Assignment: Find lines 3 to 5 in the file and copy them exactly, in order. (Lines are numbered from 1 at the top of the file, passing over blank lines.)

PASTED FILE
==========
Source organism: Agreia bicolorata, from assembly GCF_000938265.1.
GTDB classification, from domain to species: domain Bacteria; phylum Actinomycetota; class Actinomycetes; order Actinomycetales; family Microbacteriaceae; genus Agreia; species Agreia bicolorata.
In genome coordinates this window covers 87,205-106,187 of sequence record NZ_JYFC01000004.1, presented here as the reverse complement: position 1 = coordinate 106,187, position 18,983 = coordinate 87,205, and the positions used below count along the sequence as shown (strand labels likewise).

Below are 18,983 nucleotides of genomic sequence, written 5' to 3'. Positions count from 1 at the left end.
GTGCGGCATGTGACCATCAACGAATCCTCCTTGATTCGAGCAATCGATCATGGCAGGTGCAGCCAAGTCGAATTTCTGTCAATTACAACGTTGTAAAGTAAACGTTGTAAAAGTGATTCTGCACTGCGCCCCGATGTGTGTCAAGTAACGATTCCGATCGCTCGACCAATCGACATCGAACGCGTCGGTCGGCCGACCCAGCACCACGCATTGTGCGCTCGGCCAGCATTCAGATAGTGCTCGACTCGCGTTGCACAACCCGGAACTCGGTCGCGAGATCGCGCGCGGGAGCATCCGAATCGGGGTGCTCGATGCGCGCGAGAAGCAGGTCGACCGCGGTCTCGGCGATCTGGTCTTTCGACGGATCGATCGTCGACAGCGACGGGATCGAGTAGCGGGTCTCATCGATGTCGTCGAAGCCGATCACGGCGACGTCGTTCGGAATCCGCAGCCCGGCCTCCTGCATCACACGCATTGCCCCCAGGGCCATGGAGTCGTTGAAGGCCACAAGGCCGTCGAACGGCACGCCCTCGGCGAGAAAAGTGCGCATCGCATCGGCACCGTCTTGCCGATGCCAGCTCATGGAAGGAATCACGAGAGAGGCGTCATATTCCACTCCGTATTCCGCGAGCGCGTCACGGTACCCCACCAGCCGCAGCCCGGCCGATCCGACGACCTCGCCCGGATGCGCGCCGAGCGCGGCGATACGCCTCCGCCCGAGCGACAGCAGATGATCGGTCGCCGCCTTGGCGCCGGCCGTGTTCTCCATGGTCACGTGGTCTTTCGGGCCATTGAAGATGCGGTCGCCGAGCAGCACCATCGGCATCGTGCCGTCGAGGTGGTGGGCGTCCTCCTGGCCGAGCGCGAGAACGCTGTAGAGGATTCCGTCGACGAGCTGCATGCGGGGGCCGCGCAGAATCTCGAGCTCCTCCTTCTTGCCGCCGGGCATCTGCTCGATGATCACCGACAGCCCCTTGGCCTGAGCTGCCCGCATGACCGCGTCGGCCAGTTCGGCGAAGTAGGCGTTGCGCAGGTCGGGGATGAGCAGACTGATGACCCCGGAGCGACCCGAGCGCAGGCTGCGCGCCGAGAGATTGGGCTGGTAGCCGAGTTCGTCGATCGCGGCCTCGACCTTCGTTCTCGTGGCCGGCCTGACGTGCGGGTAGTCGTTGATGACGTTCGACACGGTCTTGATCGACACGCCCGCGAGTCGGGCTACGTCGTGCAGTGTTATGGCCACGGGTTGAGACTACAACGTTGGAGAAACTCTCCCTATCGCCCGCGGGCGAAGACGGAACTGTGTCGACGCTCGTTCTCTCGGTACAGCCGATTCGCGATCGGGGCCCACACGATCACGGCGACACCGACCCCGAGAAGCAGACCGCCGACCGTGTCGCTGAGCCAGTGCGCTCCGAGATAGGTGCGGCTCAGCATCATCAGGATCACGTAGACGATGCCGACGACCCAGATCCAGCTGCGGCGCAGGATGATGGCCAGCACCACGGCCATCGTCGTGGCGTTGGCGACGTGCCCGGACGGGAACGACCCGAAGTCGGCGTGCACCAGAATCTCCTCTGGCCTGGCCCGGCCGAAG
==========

In genome coordinates this window covers 87,205-106,187 of sequence record NZ_JYFC01000004.1, presented here as the reverse complement: position 1 = coordinate 106,187, position 18,983 = coordinate 87,205, and the positions used below count along the sequence as shown (strand labels likewise).

Below are 18,983 nucleotides of genomic sequence, written 5' to 3'. Positions count from 1 at the left end.
GTGCGGCATGTGACCATCAACGAATCCTCCTTGATTCGAGCAATCGATCATGGCAGGTGCAGCCAAGTCGAATTTCTGTCAATTACAACGTTGTAAAGTAAACGTTGTAAAAGTGATTCTGCACTGCGCCCCGATGTGTGTCAAGTAACGATTCCGATCGCTCGACCAATCGACATCGAACGCGTCGGTCGGCCGACCCAGCACCACGCATTGTGCGCTCGGCCAGCATTCAGATAGTGCTCGACTCGCGTTGCACAACCCGGAACTCGGTCGCGAGATCGCGCGCGGGAGCATCCGAATCGGGGTGCTCGATGCGCGCGAGAAGCAGGTCGACCGCGGTCTCGGCGATCTGGTCTTTCGACGGATCGATCGTCGACAGCGACGGGATCGAGTAGCGGGTCTCATCGATGTCGTCGAAGCCGATCACGGCGACGTCGTTCGGAATCCGCAGCCCGGCCTCCTGCATCACACGCATTGCCCCCAGGGCCATGGAGTCGTTGAAGGCCACAAGGCCGTCGAACGGCACGCCCTCGGCGAGAAAAGTGCGCATCGCATCGGCACCGTCTTGCCGATGCCAGCTCATGGAAGGAATCACGAGAGAGGCGTCATATTCCACTCCGTATTCCGCGAGCGCGTCACGGTACCCCACCAGCCGCAGCCCGGCCGATCCGACGACCTCGCCCGGATGCGCGCCGAGCGCGGCGATACGCCTCCGCCCGAGCGACAGCAGATGATCGGTCGCCGCCTTGGCGCCGGCCGTGTTCTCCATGGTCACGTGGTCTTTCGGGCCATTGAAGATGCGGTCGCCGAGCAGCACCATCGGCATCGTGCCGTCGAGGTGGTGGGCGTCCTCCTGGCCGAGCGCGAGAACGCTGTAGAGGATTCCGTCGACGAGCTGCATGCGGGGGCCGCGCAGAATCTCGAGCTCCTCCTTCTTGCCGCCGGGCATCTGCTCGATGATCACCGACAGCCCCTTGGCCTGAGCTGCCCGCATGACCGCGTCGGCCAGTTCGGCGAAGTAGGCGTTGCGCAGGTCGGGGATGAGCAGACTGATGACCCCGGAGCGACCCGAGCGCAGGCTGCGCGCCGAGAGATTGGGCTGGTAGCCGAGTTCGTCGATCGCGGCCTCGACCTTCGTTCTCGTGGCCGGCCTGACGTGCGGGTAGTCGTTGATGACGTTCGACACGGTCTTGATCGACACGCCCGCGAGTCGGGCTACGTCGTGCAGTGTTATGGCCACGGGTTGAGACTACAACGTTGGAGAAACTCTCCCTATCGCCCGCGGGCGAAGACGGAACTGTGTCGACGCTCGTTCTCTCGGTACAGCCGATTCGCGATCGGGGCCCACACGATCACGGCGACACCGACCCCGAGAAGCAGACCGCCGACCGTGTCGCTGAGCCAGTGCGCTCCGAGATAGGTGCGGCTCAGCATCATCAGGATCACGTAGACGATGCCGACGACCCAGATCCAGCTGCGGCGCAGGATGATGGCCAGCACCACGGCCATCGTCGTGGCGTTGGCGACGTGCCCGGACGGGAACGACCCGAAGTCGGCGTGCACCAGAATCTCCTCTGGCCTGGCCCGGCCGAAG